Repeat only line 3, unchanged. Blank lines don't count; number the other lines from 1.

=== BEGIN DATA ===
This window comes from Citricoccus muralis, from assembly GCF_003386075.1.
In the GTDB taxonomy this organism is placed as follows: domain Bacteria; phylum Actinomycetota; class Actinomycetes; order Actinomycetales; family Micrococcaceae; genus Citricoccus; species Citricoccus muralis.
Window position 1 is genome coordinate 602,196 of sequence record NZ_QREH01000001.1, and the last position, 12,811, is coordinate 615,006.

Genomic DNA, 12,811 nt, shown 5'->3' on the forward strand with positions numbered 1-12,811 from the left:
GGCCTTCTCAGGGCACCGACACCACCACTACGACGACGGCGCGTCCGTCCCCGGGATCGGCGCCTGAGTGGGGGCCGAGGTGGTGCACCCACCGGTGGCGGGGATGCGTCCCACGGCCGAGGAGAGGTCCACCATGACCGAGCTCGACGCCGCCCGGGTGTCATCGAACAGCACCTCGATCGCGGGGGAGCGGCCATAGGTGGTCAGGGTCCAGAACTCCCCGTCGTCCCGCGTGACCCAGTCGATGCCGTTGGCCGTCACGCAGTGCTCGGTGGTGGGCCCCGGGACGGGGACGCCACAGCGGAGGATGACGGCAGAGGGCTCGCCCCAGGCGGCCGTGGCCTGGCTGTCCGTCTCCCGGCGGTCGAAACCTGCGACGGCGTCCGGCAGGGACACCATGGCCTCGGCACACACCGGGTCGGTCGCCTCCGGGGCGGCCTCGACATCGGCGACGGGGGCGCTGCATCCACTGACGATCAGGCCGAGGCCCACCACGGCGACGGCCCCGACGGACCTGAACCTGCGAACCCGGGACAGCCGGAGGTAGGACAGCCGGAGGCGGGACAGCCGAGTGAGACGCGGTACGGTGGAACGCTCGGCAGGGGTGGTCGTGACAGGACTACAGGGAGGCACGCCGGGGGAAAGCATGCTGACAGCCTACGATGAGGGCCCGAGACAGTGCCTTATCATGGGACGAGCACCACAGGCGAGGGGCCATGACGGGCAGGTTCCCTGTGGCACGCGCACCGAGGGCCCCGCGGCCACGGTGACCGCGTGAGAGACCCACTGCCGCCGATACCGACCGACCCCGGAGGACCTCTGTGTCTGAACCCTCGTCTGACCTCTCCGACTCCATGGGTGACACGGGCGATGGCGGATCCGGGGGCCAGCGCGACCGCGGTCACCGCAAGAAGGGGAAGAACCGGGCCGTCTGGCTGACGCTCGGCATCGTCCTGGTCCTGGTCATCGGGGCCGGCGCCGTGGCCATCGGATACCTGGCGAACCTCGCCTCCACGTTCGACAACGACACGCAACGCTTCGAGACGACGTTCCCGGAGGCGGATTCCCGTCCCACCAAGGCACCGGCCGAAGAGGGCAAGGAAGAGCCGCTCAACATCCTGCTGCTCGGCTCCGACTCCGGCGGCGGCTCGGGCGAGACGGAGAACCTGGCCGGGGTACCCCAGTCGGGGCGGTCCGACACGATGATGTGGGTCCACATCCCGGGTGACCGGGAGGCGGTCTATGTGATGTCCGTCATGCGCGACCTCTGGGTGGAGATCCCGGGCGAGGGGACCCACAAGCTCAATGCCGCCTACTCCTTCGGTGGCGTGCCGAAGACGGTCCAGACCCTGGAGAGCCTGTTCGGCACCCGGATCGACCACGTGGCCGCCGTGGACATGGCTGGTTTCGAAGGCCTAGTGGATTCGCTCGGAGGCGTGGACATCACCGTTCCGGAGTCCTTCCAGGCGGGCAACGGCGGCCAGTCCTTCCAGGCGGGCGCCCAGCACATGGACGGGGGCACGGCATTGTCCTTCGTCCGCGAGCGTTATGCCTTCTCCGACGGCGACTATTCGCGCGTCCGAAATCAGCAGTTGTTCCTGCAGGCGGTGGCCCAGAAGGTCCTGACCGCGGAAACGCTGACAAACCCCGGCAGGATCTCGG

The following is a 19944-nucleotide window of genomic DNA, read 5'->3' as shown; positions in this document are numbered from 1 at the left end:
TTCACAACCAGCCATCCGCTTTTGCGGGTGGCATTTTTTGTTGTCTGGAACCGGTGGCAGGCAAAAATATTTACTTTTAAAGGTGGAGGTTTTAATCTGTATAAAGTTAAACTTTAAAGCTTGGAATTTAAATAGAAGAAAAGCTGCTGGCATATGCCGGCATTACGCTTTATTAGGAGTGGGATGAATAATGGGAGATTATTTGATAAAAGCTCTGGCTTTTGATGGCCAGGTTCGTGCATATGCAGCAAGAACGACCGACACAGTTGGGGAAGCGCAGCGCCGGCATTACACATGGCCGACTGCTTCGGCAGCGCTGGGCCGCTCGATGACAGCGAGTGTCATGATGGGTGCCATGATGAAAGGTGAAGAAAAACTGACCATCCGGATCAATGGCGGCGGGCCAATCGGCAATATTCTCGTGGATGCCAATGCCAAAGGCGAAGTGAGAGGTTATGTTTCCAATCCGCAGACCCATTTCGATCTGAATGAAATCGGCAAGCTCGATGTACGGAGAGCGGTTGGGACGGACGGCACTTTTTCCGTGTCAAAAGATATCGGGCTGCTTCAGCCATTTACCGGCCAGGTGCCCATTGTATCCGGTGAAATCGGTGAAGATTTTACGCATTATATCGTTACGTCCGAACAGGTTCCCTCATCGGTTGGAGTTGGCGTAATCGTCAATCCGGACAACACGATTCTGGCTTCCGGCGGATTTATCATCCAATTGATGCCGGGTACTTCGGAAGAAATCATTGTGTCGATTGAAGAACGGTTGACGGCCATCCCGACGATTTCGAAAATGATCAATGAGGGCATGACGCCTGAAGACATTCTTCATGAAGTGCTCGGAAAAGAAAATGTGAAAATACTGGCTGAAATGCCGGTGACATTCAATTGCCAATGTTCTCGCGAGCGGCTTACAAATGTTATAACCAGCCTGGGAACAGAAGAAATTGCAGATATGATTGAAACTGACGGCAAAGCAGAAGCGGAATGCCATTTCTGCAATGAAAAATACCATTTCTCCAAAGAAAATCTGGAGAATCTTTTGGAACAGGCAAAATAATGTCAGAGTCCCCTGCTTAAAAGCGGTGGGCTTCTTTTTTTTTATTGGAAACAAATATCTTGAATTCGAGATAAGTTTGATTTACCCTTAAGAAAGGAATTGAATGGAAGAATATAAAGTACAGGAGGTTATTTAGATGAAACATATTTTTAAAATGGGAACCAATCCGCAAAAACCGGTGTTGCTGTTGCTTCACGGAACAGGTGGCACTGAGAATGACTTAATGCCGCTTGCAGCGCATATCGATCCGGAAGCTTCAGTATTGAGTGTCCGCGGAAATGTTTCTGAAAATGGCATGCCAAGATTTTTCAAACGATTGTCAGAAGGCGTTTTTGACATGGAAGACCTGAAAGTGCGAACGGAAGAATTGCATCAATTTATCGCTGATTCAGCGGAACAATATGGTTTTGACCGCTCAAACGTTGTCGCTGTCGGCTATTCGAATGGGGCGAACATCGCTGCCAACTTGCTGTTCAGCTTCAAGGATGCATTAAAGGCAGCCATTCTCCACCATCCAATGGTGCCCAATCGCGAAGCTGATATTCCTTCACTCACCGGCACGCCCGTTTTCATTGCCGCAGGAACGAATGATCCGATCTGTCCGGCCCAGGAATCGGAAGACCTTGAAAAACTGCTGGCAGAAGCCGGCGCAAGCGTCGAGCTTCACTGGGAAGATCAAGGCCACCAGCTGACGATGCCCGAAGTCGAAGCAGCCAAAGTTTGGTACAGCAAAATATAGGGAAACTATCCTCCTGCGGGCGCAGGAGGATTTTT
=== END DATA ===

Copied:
Window position 1 is genome coordinate 602,196 of sequence record NZ_QREH01000001.1, and the last position, 12,811, is coordinate 615,006.